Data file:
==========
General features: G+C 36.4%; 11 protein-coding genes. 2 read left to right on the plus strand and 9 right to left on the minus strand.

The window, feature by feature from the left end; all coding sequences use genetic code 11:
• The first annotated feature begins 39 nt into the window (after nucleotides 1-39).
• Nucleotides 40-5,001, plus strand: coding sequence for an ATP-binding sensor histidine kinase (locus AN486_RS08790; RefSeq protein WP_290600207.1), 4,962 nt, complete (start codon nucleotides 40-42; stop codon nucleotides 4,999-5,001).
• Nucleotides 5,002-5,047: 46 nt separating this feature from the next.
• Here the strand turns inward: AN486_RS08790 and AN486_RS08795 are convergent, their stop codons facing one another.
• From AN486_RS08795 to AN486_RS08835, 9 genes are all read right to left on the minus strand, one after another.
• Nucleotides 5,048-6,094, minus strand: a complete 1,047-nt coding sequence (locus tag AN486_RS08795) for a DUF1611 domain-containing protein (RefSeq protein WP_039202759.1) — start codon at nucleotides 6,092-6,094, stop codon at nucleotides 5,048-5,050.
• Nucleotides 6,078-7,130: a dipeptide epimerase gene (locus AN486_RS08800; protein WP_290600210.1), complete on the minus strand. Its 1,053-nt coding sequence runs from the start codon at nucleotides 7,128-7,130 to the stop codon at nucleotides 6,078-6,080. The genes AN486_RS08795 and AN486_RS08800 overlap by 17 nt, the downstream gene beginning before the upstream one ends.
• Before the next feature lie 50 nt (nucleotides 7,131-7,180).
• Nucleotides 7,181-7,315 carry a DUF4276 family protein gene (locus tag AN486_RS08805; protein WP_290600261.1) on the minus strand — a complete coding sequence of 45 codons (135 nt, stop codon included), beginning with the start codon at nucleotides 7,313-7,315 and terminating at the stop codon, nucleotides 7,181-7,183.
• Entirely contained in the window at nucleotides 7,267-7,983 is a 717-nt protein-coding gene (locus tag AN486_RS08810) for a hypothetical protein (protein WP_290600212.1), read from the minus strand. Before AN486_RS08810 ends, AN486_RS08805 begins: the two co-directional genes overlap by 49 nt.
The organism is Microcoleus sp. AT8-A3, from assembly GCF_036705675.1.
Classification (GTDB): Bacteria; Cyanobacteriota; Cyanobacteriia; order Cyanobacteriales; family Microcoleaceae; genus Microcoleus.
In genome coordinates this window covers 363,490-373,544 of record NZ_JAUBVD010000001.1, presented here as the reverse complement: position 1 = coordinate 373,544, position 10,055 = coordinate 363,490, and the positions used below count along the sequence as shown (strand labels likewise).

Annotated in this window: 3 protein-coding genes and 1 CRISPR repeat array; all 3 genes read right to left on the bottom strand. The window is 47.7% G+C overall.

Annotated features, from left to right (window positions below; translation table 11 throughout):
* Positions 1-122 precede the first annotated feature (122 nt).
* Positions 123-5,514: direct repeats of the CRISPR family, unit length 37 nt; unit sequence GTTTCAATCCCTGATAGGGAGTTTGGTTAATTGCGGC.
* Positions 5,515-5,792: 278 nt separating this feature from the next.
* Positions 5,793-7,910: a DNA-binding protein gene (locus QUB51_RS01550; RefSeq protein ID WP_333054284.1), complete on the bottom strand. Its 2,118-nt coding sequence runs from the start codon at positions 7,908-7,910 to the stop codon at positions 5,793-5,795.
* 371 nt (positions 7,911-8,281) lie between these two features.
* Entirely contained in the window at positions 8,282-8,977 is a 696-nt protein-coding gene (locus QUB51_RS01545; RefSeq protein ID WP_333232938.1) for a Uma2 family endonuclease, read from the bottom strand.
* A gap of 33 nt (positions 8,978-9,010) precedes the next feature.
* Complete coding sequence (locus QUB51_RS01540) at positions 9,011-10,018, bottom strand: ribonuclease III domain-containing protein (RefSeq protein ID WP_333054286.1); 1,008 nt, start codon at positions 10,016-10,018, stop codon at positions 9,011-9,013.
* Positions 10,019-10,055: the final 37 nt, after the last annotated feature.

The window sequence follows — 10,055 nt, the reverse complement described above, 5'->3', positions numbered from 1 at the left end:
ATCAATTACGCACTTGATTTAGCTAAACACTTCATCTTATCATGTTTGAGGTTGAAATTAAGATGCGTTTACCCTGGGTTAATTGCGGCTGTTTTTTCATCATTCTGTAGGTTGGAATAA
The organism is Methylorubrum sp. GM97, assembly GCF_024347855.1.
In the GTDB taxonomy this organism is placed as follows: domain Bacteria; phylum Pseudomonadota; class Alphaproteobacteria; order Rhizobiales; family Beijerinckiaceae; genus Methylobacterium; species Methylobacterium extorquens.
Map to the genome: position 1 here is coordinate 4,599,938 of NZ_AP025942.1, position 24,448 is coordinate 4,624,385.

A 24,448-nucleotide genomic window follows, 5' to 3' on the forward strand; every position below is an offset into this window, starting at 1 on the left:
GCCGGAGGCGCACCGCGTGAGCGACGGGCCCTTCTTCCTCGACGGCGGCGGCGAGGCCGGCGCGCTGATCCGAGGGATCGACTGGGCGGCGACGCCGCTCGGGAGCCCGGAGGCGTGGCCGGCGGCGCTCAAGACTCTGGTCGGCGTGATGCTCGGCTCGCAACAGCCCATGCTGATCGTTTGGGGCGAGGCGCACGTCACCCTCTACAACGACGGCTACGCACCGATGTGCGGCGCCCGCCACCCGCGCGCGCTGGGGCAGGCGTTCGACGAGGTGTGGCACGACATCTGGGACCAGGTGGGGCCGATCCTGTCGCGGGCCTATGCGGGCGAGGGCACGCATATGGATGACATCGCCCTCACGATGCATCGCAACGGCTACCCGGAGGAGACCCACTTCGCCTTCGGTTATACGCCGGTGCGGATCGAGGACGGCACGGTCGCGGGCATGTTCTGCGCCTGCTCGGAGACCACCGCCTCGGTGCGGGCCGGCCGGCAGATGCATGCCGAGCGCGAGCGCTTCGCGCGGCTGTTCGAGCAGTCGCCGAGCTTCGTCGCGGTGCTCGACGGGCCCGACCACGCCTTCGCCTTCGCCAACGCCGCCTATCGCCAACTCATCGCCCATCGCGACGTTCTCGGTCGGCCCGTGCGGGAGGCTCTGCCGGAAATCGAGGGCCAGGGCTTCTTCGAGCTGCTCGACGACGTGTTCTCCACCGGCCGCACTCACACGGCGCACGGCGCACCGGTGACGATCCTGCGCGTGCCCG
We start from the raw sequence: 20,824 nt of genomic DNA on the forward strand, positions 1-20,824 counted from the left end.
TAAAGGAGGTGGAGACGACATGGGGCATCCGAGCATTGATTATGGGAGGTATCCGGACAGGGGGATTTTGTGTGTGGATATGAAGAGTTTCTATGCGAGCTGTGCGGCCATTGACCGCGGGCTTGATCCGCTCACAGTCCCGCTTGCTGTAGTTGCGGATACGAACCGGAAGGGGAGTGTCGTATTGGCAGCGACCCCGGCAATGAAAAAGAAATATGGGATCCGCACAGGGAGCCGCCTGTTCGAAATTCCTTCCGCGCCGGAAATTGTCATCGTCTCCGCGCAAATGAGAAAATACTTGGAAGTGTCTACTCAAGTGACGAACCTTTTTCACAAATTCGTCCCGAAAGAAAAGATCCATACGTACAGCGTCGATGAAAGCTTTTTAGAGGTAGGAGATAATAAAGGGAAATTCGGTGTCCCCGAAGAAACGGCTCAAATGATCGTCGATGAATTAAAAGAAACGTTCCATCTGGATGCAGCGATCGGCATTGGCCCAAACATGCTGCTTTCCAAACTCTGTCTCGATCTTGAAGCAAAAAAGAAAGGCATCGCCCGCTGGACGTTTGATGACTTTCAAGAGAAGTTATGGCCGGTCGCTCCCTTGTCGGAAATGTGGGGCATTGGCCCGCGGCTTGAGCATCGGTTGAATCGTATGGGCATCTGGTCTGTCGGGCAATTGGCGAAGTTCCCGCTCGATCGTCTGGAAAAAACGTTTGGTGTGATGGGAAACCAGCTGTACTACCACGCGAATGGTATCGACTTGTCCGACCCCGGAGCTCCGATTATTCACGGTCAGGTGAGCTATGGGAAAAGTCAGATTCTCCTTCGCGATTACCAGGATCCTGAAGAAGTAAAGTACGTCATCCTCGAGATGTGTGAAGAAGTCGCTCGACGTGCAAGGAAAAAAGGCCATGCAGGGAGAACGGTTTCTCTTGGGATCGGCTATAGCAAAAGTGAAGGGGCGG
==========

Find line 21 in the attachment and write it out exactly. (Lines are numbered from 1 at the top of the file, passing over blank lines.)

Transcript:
* Positions 5,793-7,910: a DNA-binding protein gene (locus QUB51_RS01550; RefSeq protein ID WP_333054284.1), complete on the bottom strand. Its 2,118-nt coding sequence runs from the start codon at positions 7,908-7,910 to the stop codon at positions 5,793-5,795.